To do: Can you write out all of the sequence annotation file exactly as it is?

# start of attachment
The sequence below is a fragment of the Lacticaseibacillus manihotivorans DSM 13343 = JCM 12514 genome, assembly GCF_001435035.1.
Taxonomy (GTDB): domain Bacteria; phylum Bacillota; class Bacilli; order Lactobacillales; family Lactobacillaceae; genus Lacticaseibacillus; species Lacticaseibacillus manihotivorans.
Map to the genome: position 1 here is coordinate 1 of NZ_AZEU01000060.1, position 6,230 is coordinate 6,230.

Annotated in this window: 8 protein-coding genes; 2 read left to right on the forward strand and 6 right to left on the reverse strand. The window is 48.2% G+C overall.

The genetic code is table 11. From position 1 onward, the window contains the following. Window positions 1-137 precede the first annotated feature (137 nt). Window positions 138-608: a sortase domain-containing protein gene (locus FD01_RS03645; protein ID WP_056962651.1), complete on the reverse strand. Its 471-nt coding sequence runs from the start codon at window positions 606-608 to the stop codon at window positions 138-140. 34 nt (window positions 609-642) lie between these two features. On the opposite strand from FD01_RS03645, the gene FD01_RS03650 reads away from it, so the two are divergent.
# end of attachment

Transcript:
The sequence below is a fragment of the Lacticaseibacillus manihotivorans DSM 13343 = JCM 12514 genome, assembly GCF_001435035.1.
Taxonomy (GTDB): domain Bacteria; phylum Bacillota; class Bacilli; order Lactobacillales; family Lactobacillaceae; genus Lacticaseibacillus; species Lacticaseibacillus manihotivorans.
Map to the genome: position 1 here is coordinate 1 of NZ_AZEU01000060.1, position 6,230 is coordinate 6,230.

Annotated in this window: 8 protein-coding genes; 2 read left to right on the forward strand and 6 right to left on the reverse strand. The window is 48.2% G+C overall.

The genetic code is table 11. From position 1 onward, the window contains the following. Window positions 1-137 precede the first annotated feature (137 nt). Window positions 138-608: a sortase domain-containing protein gene (locus FD01_RS03645; protein ID WP_056962651.1), complete on the reverse strand. Its 471-nt coding sequence runs from the start codon at window positions 606-608 to the stop codon at window positions 138-140. 34 nt (window positions 609-642) lie between these two features. On the opposite strand from FD01_RS03645, the gene FD01_RS03650 reads away from it, so the two are divergent.